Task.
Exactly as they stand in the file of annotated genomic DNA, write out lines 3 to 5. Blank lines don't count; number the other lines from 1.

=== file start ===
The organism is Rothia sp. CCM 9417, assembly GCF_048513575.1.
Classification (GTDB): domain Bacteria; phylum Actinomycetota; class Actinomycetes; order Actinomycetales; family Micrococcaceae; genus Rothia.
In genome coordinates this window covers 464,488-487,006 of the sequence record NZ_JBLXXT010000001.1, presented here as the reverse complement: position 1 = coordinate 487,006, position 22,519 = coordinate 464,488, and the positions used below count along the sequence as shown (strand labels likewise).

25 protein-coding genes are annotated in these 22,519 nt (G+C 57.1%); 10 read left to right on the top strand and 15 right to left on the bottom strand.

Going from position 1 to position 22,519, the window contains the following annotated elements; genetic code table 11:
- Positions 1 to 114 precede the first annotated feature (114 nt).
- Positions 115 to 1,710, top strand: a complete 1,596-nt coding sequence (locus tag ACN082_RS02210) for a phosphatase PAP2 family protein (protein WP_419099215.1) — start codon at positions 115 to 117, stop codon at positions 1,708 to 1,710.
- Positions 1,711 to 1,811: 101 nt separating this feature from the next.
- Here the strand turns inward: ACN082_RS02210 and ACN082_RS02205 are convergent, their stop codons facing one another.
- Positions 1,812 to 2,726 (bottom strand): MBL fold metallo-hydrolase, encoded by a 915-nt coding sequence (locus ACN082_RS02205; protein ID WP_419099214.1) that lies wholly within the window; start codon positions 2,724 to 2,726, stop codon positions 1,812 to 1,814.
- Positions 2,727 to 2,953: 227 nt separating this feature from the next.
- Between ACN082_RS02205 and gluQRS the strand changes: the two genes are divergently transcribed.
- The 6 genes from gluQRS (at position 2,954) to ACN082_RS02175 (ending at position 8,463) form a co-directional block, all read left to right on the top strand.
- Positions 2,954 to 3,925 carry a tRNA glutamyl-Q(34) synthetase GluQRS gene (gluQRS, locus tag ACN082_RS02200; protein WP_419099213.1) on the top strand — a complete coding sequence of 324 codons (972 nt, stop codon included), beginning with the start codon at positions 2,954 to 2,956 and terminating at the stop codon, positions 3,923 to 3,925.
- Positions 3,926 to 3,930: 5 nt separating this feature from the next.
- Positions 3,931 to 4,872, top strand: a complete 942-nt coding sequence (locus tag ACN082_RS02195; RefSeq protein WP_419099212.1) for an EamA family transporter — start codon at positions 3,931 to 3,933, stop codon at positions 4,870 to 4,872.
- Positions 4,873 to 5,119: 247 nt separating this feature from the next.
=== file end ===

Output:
In genome coordinates this window covers 464,488-487,006 of the sequence record NZ_JBLXXT010000001.1, presented here as the reverse complement: position 1 = coordinate 487,006, position 22,519 = coordinate 464,488, and the positions used below count along the sequence as shown (strand labels likewise).

25 protein-coding genes are annotated in these 22,519 nt (G+C 57.1%); 10 read left to right on the top strand and 15 right to left on the bottom strand.

Going from position 1 to position 22,519, the window contains the following annotated elements; genetic code table 11: